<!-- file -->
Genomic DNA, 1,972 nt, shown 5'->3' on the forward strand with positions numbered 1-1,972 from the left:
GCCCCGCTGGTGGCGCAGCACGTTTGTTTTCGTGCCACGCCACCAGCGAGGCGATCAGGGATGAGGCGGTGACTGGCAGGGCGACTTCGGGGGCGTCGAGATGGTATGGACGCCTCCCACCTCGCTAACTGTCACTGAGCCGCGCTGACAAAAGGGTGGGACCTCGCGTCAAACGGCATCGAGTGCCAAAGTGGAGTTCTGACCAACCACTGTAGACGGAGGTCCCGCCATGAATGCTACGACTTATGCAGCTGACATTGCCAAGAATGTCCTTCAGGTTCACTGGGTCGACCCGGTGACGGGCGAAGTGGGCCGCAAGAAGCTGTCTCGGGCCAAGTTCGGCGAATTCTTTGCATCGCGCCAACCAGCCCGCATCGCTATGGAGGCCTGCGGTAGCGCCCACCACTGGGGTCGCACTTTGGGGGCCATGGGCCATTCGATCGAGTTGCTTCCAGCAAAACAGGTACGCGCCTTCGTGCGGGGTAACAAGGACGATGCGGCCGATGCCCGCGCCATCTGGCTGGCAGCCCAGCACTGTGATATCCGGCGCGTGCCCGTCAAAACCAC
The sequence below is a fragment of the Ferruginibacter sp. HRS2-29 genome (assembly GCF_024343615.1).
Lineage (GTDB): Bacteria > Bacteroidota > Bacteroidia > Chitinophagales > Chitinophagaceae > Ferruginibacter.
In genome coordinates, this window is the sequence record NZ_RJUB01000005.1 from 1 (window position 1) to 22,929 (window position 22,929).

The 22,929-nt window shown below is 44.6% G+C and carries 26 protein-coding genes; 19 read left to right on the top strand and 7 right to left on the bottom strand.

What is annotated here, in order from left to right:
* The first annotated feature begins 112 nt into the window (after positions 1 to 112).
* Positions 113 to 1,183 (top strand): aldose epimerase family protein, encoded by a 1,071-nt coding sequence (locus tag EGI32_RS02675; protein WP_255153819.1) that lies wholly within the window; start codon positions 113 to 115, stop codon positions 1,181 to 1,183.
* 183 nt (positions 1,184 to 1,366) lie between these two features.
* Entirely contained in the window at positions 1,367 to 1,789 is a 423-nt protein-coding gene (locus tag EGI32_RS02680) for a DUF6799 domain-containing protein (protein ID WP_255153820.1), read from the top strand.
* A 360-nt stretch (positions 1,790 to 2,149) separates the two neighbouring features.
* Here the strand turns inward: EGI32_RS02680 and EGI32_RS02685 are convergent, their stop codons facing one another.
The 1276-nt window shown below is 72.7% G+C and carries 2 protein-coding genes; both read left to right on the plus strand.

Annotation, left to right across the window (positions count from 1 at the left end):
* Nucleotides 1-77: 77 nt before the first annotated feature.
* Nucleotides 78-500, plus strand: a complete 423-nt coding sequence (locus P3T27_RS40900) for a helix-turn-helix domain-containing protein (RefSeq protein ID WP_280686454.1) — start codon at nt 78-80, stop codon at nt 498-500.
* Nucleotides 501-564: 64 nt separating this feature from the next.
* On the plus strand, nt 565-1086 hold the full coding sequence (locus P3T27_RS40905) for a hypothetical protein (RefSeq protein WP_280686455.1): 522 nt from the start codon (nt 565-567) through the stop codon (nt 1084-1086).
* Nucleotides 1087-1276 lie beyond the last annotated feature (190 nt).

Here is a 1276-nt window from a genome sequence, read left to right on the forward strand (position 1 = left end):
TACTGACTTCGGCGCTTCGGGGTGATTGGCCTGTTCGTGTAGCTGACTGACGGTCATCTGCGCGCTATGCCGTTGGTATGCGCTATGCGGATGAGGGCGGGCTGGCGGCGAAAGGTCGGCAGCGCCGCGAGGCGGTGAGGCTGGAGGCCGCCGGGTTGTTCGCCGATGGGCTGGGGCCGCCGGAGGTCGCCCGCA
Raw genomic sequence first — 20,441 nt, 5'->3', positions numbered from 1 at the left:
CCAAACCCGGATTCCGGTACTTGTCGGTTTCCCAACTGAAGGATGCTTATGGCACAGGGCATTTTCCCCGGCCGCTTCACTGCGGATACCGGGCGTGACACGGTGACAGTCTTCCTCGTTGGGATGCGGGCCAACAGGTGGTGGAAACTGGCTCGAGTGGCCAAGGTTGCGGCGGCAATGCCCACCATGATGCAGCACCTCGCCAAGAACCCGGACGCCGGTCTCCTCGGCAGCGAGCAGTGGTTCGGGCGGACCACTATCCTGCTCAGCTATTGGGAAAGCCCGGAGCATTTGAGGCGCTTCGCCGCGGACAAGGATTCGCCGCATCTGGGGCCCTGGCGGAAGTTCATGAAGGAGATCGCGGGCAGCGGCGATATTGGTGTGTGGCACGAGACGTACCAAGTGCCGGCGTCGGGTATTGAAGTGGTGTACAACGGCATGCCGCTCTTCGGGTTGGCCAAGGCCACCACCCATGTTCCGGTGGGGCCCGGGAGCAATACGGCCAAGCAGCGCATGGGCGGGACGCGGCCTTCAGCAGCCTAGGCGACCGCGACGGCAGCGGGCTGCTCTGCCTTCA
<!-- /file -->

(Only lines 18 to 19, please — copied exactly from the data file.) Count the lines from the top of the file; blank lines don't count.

* Nucleotides 501-564: 64 nt separating this feature from the next.
* On the plus strand, nt 565-1086 hold the full coding sequence (locus P3T27_RS40905) for a hypothetical protein (RefSeq protein WP_280686455.1): 522 nt from the start codon (nt 565-567) through the stop codon (nt 1084-1086).